Canadian Armed Forces veteran (CAF) James Topp crossed into Alberta from British Columbia via the Crowsnest Pass this week, completing the first 1000km of his protest march to Ottawa and putting most of his journey’s mountains behind him.

Speaking outside of Frank, Alberta on Monday, Topp said he and his team planned to reach the hamlet of Monarch 112km away on Apr. 1 for a barn dance.

“We’re going to show up at 4pm, where there’ll literally be a dog and pony show,” he said. “Hope to see you there on April 1. This is not an April Fool’s joke.”

Topp also told True North via text message that his body was feeling good coming out of the first quarter of his journey and that he planned to release a special video within the next few days commemorating the completion of 1000km.Monday marked day 37 of Topp’s march from Vancouver to Ottawa to protest overbearing government mandates under COVID-19.  He launched his approximately 4200km journey from the Terry Fox monument at B.C. Place in Vancouver on Feb. 20 and plans to reach the Tomb of the Unknown Soldier in the nation’s capital in June.

Topp’s following has grown rapidly over the past month, with frequent daily updates posted to his social media channels – including Facebook, Twitter and Instagram – as well as a live GPS on his website Canadamarches.ca showing his progress at all times.

After reaching out to influencers in a video, Topp has also begun performing hours-long livestream interviews during his march with social media personalities, including on David Freiheit’s Viva Frei YouTube channel on Mar. 22. Topp said he also hopes to speak with others during his march, including Laura-Lynn Tyler-Thompson and Jordan Peterson.

Canadian Armed Force veteran James Topp crossed into Alberta from British Columbia via the Crowsnest Pass this week, completing the first 1000km of his protest march.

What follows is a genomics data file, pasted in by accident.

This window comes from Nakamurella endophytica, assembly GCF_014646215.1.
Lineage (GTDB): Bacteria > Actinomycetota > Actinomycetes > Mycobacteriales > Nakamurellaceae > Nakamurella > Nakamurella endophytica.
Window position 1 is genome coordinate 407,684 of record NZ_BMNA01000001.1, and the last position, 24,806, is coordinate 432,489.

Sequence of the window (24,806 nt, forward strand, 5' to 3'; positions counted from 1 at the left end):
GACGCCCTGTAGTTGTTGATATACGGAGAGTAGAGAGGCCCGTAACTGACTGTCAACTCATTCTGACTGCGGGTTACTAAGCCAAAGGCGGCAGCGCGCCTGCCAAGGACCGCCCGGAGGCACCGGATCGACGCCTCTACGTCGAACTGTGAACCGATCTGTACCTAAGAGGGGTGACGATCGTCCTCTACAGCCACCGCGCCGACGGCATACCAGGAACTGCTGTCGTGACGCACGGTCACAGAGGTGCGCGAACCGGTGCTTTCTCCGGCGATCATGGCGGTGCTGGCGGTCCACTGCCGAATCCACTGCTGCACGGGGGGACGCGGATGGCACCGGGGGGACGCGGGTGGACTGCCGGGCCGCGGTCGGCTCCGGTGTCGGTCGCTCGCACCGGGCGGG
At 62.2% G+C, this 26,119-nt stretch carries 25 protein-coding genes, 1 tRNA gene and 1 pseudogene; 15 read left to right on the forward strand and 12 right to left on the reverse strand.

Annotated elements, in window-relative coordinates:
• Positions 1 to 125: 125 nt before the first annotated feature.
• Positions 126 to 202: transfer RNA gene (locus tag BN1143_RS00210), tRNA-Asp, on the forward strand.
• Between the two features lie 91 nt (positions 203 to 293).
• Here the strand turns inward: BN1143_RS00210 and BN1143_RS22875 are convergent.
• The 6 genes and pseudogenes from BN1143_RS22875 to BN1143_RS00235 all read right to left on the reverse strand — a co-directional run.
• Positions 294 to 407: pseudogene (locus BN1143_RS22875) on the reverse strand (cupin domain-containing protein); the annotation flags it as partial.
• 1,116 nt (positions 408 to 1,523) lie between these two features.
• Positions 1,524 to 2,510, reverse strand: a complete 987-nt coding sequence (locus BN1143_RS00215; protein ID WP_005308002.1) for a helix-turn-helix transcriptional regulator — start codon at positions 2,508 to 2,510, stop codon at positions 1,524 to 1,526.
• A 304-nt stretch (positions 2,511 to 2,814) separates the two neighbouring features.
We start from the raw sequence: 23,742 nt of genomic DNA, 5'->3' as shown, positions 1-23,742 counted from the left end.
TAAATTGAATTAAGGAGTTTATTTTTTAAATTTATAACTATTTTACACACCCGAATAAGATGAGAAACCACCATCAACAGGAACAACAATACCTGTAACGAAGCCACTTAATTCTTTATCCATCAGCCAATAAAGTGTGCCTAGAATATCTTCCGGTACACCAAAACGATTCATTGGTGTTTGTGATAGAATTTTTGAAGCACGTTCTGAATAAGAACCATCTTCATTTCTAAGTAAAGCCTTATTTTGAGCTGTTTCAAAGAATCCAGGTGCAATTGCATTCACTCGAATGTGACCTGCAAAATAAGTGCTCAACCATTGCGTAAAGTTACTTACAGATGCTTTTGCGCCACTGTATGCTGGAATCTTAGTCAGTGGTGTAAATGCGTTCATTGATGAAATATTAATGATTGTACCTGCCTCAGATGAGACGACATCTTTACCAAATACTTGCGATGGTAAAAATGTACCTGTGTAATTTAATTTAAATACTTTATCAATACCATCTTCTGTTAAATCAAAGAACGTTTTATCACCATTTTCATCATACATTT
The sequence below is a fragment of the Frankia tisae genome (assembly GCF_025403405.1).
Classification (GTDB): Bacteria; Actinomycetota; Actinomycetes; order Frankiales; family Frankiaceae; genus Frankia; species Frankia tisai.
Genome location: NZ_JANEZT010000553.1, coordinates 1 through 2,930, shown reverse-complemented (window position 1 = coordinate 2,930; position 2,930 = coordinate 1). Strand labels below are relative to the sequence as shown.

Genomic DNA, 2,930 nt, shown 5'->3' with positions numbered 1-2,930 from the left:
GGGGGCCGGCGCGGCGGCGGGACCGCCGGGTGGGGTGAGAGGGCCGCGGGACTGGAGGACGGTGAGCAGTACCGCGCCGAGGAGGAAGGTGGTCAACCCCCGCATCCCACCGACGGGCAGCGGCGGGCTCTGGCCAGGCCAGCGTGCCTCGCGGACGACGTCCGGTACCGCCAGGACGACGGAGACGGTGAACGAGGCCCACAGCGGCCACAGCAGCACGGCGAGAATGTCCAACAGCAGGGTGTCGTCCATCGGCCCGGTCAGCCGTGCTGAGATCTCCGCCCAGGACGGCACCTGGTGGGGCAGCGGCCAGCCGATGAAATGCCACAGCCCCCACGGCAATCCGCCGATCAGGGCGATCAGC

Topp’s website now also includes a template letter to MPs, with an encouragement that supporters send it to their local representatives. In it, Topp itemizes the reasons for his march, encouraging officials to meet him at the National War Memorial in Ottawa on Jun. 22 for “a public discourse.” He adds, “this public discourse is being assembled to resolve how best to repair and unite Canadians after 2+ years of mandates.”

In the letter, he declares the reasons for his protest as:

  1. I am protesting federal government mandates that require, as a condition for employment or continued employment, vaccination, testing, quarantine, and/or isolation;
  2. I have stepped forward to speak on behalf of those personnel employed by the federal government or otherwise who have been denied access to employment and services, who have lost income and have suffered from damaged relationships due to the imposition of a medical procedure;
  3. I have also stepped forward to speak on behalf of those who have, through the introduction of false constructs surrounding choices and consequences, been pressured into taking part in medical procedures that they would not otherwise have accepted. 

Topp’s route along the Crowsnest Highway has taken his team through several small but historic communities including Greenwood, Yahk and Frank – the latter of which in 1903 saw the most massive and deadly landslide in Canadian history.

Most of Topp’s march has been completed in straight legs of 40-50km, although some of the more treacherous sections – including on the Hope-Princeton highway and Kootenay Pass – saw the crew repeat equivalent distances on safer stretches of road.

He said he is grateful for all the support he has received from people offering homes and meals to his crew along the way.

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